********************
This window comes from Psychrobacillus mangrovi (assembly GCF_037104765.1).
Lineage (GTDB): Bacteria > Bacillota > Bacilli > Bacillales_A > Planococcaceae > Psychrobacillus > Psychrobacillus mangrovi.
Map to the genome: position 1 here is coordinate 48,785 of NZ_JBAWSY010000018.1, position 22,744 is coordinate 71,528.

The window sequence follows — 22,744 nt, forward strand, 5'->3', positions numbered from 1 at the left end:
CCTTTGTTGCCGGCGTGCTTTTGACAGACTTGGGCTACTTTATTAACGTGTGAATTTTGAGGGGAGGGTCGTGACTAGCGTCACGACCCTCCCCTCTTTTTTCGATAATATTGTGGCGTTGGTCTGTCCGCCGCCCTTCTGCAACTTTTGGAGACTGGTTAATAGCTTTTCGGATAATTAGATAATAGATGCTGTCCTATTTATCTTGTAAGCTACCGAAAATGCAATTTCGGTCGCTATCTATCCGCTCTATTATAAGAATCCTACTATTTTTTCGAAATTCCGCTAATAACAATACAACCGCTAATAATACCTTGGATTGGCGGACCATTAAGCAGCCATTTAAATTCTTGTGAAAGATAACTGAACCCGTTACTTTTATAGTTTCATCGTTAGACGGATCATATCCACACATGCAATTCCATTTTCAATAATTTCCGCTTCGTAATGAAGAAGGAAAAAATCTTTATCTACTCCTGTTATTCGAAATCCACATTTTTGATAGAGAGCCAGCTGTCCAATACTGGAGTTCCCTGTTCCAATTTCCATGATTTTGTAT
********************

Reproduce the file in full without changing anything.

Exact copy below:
This window comes from Psychrobacillus mangrovi (assembly GCF_037104765.1).
Lineage (GTDB): Bacteria > Bacillota > Bacilli > Bacillales_A > Planococcaceae > Psychrobacillus > Psychrobacillus mangrovi.
Map to the genome: position 1 here is coordinate 48,785 of NZ_JBAWSY010000018.1, position 22,744 is coordinate 71,528.

The window sequence follows — 22,744 nt, forward strand, 5'->3', positions numbered from 1 at the left end:
CCTTTGTTGCCGGCGTGCTTTTGACAGACTTGGGCTACTTTATTAACGTGTGAATTTTGAGGGGAGGGTCGTGACTAGCGTCACGACCCTCCCCTCTTTTTTCGATAATATTGTGGCGTTGGTCTGTCCGCCGCCCTTCTGCAACTTTTGGAGACTGGTTAATAGCTTTTCGGATAATTAGATAATAGATGCTGTCCTATTTATCTTGTAAGCTACCGAAAATGCAATTTCGGTCGCTATCTATCCGCTCTATTATAAGAATCCTACTATTTTTTCGAAATTCCGCTAATAACAATACAACCGCTAATAATACCTTGGATTGGCGGACCATTAAGCAGCCATTTAAATTCTTGTGAAAGATAACTGAACCCGTTACTTTTATAGTTTCATCGTTAGACGGATCATATCCACACATGCAATTCCATTTTCAATAATTTCCGCTTCGTAATGAAGAAGGAAAAAATCTTTATCTACTCCTGTTATTCGAAATCCACATTTTTGATAGAGAGCCAGCTGTCCAATACTGGAGTTCCCTGTTCCAATTTCCATGATTTTGTAT